Shellfish bacteria under the microscope

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Related tags: Spain

Research by University of Plymouth experts into the detection of
harmful species of algae has helped develop a unique microscope
which could dramatically decrease cases of poisoning from
contaminated shellfish.

Research by University of Plymouth experts into the detection of harmful species of algae has helped develop a unique microscope which could dramatically decrease cases of poisoning from contaminated shellfish.

The HAB (harmful algae blooms)-Buoy is a project, funded by the European Union, involving Dr Phil Culverhouse, a senior lecturer at the University of Plymouth, representatives from marine aquaculture and food health and academic partners, who are technology developers in marine pump design, marine equipment build, telecommunications and advanced artificial intelligence software.

Dr Culverhouse, the project manager, said: "Toxic and nuisance species of algae have a serious economic impact on the shell fisheries of the European Economic Zone, causing incidences of poisoning in people eating contaminated shellfish. The HAB-Buoy, which is the first instrument of its kind, will improve the food health monitoring of shellfish resources, which will make an important contribution to the local and regional economies."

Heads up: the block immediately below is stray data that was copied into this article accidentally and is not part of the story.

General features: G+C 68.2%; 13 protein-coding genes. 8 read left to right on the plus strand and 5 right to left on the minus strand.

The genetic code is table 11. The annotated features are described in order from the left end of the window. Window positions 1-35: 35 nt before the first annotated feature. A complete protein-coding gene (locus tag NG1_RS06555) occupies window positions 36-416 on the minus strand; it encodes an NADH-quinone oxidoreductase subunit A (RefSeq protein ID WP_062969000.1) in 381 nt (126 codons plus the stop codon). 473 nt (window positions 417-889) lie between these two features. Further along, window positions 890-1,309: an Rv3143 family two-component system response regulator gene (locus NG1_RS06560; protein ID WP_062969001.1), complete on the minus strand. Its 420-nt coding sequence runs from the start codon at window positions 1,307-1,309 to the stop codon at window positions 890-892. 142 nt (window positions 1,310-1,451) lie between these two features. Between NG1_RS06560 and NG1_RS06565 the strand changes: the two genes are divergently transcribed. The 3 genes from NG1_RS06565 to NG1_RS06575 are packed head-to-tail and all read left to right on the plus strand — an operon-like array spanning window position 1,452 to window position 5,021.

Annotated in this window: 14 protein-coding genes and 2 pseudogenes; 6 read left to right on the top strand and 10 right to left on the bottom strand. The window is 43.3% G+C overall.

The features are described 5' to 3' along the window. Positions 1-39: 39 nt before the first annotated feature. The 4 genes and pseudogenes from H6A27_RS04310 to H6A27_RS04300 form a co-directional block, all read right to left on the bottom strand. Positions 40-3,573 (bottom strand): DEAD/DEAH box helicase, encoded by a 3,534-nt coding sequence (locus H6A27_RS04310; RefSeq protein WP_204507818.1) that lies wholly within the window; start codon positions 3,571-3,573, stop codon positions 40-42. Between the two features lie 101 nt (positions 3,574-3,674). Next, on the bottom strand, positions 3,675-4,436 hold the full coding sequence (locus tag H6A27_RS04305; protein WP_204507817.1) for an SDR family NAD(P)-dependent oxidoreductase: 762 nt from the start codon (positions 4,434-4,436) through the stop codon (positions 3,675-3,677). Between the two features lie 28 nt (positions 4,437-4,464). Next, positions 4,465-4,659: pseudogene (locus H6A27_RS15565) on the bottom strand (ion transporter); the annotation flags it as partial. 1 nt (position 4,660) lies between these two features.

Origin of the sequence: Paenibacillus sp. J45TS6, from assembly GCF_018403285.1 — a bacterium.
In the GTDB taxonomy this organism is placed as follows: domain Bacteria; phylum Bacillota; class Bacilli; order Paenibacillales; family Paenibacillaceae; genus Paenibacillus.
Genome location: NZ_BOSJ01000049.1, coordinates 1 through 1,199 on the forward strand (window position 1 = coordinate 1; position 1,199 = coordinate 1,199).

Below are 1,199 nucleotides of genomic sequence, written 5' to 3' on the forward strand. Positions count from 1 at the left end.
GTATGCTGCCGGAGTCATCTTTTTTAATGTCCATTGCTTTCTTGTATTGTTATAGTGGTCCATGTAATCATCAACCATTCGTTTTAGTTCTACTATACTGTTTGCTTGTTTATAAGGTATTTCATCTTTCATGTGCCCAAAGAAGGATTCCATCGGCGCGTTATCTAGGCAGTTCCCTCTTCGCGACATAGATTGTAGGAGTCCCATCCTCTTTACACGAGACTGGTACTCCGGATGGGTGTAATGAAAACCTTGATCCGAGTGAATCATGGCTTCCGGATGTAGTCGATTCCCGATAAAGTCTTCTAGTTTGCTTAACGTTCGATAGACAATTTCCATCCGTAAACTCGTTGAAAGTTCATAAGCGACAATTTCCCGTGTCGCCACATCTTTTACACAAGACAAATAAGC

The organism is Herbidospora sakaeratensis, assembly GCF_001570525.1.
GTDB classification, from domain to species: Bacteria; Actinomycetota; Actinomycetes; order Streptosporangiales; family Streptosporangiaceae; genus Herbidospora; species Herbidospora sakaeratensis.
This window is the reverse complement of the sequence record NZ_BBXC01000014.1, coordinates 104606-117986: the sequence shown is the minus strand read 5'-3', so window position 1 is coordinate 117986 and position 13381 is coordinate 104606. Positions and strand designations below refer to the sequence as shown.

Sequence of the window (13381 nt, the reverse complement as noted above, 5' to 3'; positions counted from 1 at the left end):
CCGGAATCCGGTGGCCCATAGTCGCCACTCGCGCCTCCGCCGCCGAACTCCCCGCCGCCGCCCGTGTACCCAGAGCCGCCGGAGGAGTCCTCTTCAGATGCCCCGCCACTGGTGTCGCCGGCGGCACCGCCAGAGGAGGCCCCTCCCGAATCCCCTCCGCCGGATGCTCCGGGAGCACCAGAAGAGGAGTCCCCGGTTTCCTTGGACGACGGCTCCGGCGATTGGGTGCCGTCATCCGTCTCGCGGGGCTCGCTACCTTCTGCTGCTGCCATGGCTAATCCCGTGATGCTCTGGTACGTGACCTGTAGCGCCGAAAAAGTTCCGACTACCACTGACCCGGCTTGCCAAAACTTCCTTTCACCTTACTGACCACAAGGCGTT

The HAB-Buoy - which is in essence a microscope coupled with natural object recognition software - will be developed further so that it can image and recognise harmful algae. It will be operated either underwater suspended from a buoy, or on a mussel-producing raft, or in the laboratory to assist government scientists monitoring algae. It will image everything in each filtered seawater sample, including detritus and non-harmful plankton.

Dr Culverhouse explained:"The relevant specimens will be further analysed to decide on their species label and this label plus an image of the specimen will be passed, via the Internet, to shell fishery staff, government health laboratories and water quality enterprises. The HAB-Buoy will therefore enable shell fishery staff to have advance warning that HAB species are present and government laboratories can use the information to focus their resources more effectively.

"HAB-Buoy will create a new market for water quality monitoring enterprises, which will be able to deploy and operate the instrument in aquaculture industries in Europe and throughout the world."

To monitor the presence of HAB species there is a need for this type of instrument to be built and deployed in a coastal aquaculture region. The project team has selected three regional test sites, Galicia in Spain, Galway in Ireland and the Gulf of Trieste in Italy. Dr Yolande Pasos from Centro de Oceanografico de Vigo (COV), Instituto Espanol de Oceanografia, and Dr Beatriz Regeura from Conselleria de Pesca e Asuntos Maritimos (CCMM), who monitor the health of Europe's largest shell fishery on the Galician coast of North Spain, are involved in the project.

Further information on this project can be obtained from Samantha McKay at the University of Plymouth​by emailing choyvperyngvbaf@cylzbhgu.np.hx

Related topics: Food Safety & Quality

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